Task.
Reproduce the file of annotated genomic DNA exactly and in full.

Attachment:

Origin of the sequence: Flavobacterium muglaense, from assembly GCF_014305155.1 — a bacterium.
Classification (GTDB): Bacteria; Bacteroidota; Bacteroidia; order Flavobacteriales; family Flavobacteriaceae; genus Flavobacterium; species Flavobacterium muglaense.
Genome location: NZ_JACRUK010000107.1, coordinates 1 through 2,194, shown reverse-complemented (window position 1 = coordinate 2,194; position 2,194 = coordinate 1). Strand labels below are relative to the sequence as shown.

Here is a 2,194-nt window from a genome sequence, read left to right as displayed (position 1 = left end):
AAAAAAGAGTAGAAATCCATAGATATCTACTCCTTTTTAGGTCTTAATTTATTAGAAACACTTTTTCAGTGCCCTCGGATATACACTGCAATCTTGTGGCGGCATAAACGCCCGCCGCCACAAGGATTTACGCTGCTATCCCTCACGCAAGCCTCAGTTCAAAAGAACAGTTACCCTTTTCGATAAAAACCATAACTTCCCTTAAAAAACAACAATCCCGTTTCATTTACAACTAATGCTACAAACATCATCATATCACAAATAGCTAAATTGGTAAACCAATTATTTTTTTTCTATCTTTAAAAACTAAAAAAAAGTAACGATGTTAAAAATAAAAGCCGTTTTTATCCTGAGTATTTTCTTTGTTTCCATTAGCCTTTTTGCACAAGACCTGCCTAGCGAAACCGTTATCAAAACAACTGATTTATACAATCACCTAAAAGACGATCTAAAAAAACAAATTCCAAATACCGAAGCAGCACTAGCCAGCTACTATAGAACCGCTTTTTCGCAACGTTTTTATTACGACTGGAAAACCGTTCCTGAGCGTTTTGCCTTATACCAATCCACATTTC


Origin of the sequence: Flavobacterium muglaense, from assembly GCF_014305155.1 — a bacterium.
Classification (GTDB): Bacteria; Bacteroidota; Bacteroidia; order Flavobacteriales; family Flavobacteriaceae; genus Flavobacterium; species Flavobacterium muglaense.
Genome location: NZ_JACRUK010000107.1, coordinates 1 through 2,194, shown reverse-complemented (window position 1 = coordinate 2,194; position 2,194 = coordinate 1). Strand labels below are relative to the sequence as shown.

Here is a 2,194-nt window from a genome sequence, read left to right as displayed (position 1 = left end):
AAAAAAGAGTAGAAATCCATAGATATCTACTCCTTTTTAGGTCTTAATTTATTAGAAACACTTTTTCAGTGCCCTCGGATATACACTGCAATCTTGTGGCGGCATAAACGCCCGCCGCCACAAGGATTTACGCTGCTATCCCTCACGCAAGCCTCAGTTCAAAAGAACAGTTACCCTTTTCGATAAAAACCATAACTTCCCTTAAAAAACAACAATCCCGTTTCATTTACAACTAATGCTACAAACATCATCATATCACAAATAGCTAAATTGGTAAACCAATTATTTTTTTTCTATCTTTAAAAACTAAAAAAAAGTAACGATGTTAAAAATAAAAGCCGTTTTTATCCTGAGTATTTTCTTTGTTTCCATTAGCCTTTTTGCACAAGACCTGCCTAGCGAAACCGTTATCAAAACAACTGATTTATACAATCACCTAAAAGACGATCTAAAAAAACAAATTCCAAATACCGAAGCAGCACTAGCCAGCTACTATAGAACCGCTTTTTCGCAACGTTTTTATTACGACTGGAAAACCGTTCCTGAGCGTTTTGCCTTATACCAATCCACATTTC